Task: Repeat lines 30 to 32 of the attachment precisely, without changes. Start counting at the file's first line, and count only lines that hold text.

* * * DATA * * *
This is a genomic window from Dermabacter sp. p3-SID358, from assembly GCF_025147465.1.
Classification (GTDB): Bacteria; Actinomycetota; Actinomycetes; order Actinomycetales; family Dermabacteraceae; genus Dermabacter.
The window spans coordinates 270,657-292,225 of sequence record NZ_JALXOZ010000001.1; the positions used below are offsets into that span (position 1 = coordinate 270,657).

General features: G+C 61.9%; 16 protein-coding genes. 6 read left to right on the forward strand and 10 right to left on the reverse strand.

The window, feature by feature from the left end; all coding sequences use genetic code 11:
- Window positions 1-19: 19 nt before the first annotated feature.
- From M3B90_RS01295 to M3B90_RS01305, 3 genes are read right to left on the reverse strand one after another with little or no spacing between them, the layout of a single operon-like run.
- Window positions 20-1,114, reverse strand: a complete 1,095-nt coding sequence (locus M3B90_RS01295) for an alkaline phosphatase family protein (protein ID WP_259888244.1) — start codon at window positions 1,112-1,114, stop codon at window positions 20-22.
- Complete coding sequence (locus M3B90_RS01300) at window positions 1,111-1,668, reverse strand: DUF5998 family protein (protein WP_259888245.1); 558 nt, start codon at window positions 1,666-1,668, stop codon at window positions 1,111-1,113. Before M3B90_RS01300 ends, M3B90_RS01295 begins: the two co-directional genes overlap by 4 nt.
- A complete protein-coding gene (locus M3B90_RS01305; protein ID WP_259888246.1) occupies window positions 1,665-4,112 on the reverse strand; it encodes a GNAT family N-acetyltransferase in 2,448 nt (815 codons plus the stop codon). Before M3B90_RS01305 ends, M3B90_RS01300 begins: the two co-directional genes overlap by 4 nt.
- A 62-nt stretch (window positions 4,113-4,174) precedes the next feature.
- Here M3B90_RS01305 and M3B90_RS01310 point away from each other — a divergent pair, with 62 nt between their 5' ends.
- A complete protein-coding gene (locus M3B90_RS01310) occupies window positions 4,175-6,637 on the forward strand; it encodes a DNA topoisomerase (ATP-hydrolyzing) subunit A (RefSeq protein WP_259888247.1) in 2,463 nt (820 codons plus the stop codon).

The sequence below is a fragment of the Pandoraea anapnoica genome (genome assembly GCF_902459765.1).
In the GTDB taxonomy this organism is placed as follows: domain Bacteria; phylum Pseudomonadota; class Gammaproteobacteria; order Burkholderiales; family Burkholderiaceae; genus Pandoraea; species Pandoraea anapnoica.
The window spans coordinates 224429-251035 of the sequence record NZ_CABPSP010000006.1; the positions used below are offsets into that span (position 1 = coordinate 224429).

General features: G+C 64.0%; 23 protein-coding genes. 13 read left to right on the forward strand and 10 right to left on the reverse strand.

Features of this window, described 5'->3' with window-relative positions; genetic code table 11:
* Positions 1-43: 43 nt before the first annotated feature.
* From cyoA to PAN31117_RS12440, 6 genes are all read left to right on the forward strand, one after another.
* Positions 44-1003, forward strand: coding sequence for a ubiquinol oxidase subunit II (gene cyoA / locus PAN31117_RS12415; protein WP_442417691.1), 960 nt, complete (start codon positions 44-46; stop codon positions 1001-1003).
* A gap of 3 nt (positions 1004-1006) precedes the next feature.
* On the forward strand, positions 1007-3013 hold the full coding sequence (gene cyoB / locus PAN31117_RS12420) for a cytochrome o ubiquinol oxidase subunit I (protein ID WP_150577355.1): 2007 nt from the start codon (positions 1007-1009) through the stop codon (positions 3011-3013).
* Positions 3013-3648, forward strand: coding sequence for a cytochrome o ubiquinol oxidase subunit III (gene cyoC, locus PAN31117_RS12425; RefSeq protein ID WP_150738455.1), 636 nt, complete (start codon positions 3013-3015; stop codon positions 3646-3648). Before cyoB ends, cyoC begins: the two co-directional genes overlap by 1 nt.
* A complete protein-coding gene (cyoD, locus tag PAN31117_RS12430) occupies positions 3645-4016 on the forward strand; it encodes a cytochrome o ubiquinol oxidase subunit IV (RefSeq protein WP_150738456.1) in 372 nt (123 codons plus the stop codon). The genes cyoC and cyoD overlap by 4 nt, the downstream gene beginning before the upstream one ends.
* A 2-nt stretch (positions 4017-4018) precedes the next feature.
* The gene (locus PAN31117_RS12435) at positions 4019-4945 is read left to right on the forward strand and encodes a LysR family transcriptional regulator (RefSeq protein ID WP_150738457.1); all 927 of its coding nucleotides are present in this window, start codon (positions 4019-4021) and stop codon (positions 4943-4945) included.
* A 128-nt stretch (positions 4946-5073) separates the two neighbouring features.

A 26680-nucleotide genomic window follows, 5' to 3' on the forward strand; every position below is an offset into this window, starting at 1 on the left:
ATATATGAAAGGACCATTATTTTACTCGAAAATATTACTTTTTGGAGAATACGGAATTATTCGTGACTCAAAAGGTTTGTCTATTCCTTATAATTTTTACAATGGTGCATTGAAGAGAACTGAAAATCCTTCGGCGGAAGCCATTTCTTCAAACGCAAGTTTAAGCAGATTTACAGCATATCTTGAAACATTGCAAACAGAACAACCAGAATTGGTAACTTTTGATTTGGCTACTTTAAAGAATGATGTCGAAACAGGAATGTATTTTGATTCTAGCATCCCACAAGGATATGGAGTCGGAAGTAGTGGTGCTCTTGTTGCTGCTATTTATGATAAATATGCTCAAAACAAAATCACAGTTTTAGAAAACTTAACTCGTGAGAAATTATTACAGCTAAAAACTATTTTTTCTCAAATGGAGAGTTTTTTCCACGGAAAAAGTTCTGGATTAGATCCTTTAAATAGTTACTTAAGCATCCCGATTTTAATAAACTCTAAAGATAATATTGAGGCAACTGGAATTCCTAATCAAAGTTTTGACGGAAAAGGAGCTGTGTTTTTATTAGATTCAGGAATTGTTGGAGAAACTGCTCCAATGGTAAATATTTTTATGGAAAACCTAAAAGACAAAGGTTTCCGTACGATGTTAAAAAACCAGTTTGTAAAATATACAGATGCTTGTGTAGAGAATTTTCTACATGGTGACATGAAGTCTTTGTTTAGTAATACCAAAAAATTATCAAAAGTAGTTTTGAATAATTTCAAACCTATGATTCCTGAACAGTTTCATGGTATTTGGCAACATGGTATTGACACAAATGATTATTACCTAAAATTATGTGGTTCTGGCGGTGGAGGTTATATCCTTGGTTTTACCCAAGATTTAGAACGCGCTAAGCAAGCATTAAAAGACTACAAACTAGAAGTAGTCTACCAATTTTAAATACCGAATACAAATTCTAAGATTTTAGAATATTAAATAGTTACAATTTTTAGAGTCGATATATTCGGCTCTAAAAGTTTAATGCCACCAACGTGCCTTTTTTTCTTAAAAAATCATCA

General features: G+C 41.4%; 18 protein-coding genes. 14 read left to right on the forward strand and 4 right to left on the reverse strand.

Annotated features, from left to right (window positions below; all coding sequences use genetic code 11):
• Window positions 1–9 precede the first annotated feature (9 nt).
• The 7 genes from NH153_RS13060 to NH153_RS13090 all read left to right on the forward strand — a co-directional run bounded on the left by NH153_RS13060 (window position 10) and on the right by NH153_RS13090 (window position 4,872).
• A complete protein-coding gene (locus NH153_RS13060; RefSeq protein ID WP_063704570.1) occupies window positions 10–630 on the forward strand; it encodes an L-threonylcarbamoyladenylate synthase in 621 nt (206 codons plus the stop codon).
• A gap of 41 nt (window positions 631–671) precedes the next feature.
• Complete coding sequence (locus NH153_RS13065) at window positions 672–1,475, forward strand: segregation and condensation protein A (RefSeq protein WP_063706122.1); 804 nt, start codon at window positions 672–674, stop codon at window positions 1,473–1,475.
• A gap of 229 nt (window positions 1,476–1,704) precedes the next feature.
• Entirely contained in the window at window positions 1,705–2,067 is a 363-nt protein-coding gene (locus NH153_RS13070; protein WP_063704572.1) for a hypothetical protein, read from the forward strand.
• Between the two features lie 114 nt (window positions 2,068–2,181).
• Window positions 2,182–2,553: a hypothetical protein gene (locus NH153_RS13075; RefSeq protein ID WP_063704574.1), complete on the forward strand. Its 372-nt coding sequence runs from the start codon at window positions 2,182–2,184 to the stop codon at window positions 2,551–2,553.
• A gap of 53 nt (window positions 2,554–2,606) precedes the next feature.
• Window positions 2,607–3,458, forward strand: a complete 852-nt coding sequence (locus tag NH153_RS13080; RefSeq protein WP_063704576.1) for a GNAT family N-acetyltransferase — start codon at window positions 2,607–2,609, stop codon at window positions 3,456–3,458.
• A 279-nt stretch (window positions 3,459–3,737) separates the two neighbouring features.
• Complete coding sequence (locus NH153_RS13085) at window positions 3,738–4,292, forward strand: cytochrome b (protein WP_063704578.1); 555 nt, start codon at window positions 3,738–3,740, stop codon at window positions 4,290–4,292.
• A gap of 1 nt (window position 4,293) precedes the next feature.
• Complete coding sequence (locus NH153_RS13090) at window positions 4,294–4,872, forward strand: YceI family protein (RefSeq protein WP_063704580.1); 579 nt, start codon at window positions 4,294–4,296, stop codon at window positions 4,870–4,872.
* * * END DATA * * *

ATATATGAAAGGACCATTATTTTACTCGAAAATATTACTTTTTGGAGAATACGGAATTATTCGTGACTCAAAAGGTTTGTCTATTCCTTATAATTTTTACAATGGTGCATTGAAGAGAACTGAAAATCCTTCGGCGGAAGCCATTTCTTCAAACGCAAGTTTAAGCAGATTTACAGCATATCTTGAAACATTGCAAACAGAACAACCAGAATTGGTAACTTTTGATTTGGCTACTTTAAAGAATGATGTCGAAACAGGAATGTATTTTGATTCTAGCATCCCACAAGGATATGGAGTCGGAAGTAGTGGTGCTCTTGTTGCTGCTATTTATGATAAATATGCTCAAAACAAAATCACAGTTTTAGAAAACTTAACTCGTGAGAAATTATTACAGCTAAAAACTATTTTTTCTCAAATGGAGAGTTTTTTCCACGGAAAAAGTTCTGGATTAGATCCTTTAAATAGTTACTTAAGCATCCCGATTTTAATAAACTCTAAAGATAATATTGAGGCAACTGGAATTCCTAATCAAAGTTTTGACGGAAAAGGAGCTGTGTTTTTATTAGATTCAGGAATTGTTGGAGAAACTGCTCCAATGGTAAATATTTTTATGGAAAACCTAAAAGACAAAGGTTTCCGTACGATGTTAAAAAACCAGTTTGTAAAATATACAGATGCTTGTGTAGAGAATTTTCTACATGGTGACATGAAGTCTTTGTTTAGTAATACCAAAAAATTATCAAAAGTAGTTTTGAATAATTTCAAACCTATGATTCCTGAACAGTTTCATGGTATTTGGCAACATGGTATTGACACAAATGATTATTACCTAAAATTATGTGGTTCTGGCGGTGGAGGTTATATCCTTGGTTTTACCCAAGATTTAGAACGCGCTAAGCAAGCATTAAAAGACTACAAACTAGAAGTAGTCTACCAATTTTAAATACCGAATACAAATTCTAAGATTTTAGAATATTAAATAGTTACAATTTTTAGAGTCGATATATTCGGCTCTAAAAGTTTAATGCCACCAACGTGCCTTTTTTTCTTAAAAAATCATCA

General features: G+C 41.4%; 18 protein-coding genes. 14 read left to right on the forward strand and 4 right to left on the reverse strand.

Annotated features, from left to right (window positions below; all coding sequences use genetic code 11):